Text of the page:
Sup y’all? =) Hoodie here. Got something a bit different for you this time. My last videogamedj.com Friday Freakout (11/16) was a write-up on The Bitman & his latest chipalbum “Epic Elevator Music“. During the course of writing it, I asked him for a few thoughts, comments on the album, etc. to include in the article to give it a little extra color. Instead THIS is what I got: an hour’s worth of quality chat & awesome stories. Too much to use in the FF write-up, but way too damn cool to keep to myself. Enjoy~ \m|♥|m/
Brandon Hood aka Hoodie: Mostly, just give me some thoughts on this album in general. How you feel about it as a whole, the tracks, what inspired it, etc. Talk about it a bit. I’ll grab a few of those thoughts and stick ’em in there as they work. =D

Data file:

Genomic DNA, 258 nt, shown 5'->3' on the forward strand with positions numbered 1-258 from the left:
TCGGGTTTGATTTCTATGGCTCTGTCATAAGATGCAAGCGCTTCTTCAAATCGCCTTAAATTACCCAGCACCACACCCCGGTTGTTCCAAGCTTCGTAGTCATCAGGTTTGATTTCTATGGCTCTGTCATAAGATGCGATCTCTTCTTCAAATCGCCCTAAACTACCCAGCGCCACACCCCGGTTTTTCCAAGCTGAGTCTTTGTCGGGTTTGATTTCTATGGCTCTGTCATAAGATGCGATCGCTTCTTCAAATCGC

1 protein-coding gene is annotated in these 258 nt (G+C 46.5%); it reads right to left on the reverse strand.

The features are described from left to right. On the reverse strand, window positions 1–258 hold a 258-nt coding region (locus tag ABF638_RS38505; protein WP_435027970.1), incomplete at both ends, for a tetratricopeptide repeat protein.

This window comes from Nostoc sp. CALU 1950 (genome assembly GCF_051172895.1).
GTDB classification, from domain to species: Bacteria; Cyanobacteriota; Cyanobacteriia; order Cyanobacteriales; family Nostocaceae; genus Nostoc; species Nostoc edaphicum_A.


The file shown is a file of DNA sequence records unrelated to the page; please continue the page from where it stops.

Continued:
Max Dolensky aka The Bitman: Alright.
Hoodie: More or less, talk about your music a bit. More informal than an interview. Just whatever you think/feel. =D
Bitman: The first tracks for the album started in late March. I had just banged out a decent EP for Noisechannel after “owning up to my stupid newb claim” that i could write 10 good minutes of music in 10 days. I took a three week hiatus from writing, and reflected on that EP. I was disgusted by it for a while. I said to myself “it’s not melodic enough, the chord progressions are boring, it’s too… plain…”
So I started the song that became “Southern Shuffle Scuffle,” mostly just nailing down the atmosphere with the string-bass style WAV and noise channel being a detuned pitch for musical effect.